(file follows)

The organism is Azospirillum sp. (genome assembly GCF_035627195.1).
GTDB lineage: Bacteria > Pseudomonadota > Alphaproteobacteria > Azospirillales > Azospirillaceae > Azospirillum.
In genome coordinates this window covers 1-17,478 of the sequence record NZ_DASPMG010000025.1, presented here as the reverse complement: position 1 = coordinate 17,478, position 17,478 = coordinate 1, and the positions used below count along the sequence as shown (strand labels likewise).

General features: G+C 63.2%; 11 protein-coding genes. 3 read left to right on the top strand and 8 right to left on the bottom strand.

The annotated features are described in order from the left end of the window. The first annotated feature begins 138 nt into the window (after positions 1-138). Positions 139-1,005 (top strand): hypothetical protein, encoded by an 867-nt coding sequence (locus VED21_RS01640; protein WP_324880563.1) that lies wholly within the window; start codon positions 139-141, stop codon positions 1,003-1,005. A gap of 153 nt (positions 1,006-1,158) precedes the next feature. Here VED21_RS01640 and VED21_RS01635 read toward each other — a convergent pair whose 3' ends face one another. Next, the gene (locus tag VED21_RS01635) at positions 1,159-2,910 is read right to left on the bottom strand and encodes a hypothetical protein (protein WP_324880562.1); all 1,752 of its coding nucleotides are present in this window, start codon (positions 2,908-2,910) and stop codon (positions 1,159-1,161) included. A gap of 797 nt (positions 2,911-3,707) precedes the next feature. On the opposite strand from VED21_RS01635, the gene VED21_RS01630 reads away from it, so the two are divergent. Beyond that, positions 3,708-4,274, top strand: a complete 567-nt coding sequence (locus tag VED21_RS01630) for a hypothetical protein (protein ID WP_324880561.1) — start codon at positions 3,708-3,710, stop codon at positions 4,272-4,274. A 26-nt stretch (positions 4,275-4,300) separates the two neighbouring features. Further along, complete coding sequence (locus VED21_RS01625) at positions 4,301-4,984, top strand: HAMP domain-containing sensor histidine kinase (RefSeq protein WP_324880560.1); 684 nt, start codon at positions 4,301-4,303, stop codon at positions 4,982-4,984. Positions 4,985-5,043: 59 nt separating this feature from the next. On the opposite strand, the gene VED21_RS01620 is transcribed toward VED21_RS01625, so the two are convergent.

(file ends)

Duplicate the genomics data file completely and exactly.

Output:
The organism is Azospirillum sp. (genome assembly GCF_035627195.1).
GTDB lineage: Bacteria > Pseudomonadota > Alphaproteobacteria > Azospirillales > Azospirillaceae > Azospirillum.
In genome coordinates this window covers 1-17,478 of the sequence record NZ_DASPMG010000025.1, presented here as the reverse complement: position 1 = coordinate 17,478, position 17,478 = coordinate 1, and the positions used below count along the sequence as shown (strand labels likewise).

General features: G+C 63.2%; 11 protein-coding genes. 3 read left to right on the top strand and 8 right to left on the bottom strand.

The annotated features are described in order from the left end of the window. The first annotated feature begins 138 nt into the window (after positions 1-138). Positions 139-1,005 (top strand): hypothetical protein, encoded by an 867-nt coding sequence (locus VED21_RS01640; protein WP_324880563.1) that lies wholly within the window; start codon positions 139-141, stop codon positions 1,003-1,005. A gap of 153 nt (positions 1,006-1,158) precedes the next feature. Here VED21_RS01640 and VED21_RS01635 read toward each other — a convergent pair whose 3' ends face one another. Next, the gene (locus tag VED21_RS01635) at positions 1,159-2,910 is read right to left on the bottom strand and encodes a hypothetical protein (protein WP_324880562.1); all 1,752 of its coding nucleotides are present in this window, start codon (positions 2,908-2,910) and stop codon (positions 1,159-1,161) included. A gap of 797 nt (positions 2,911-3,707) precedes the next feature. On the opposite strand from VED21_RS01635, the gene VED21_RS01630 reads away from it, so the two are divergent. Beyond that, positions 3,708-4,274, top strand: a complete 567-nt coding sequence (locus tag VED21_RS01630) for a hypothetical protein (protein ID WP_324880561.1) — start codon at positions 3,708-3,710, stop codon at positions 4,272-4,274. A 26-nt stretch (positions 4,275-4,300) separates the two neighbouring features. Further along, complete coding sequence (locus VED21_RS01625) at positions 4,301-4,984, top strand: HAMP domain-containing sensor histidine kinase (RefSeq protein WP_324880560.1); 684 nt, start codon at positions 4,301-4,303, stop codon at positions 4,982-4,984. Positions 4,985-5,043: 59 nt separating this feature from the next. On the opposite strand, the gene VED21_RS01620 is transcribed toward VED21_RS01625, so the two are convergent.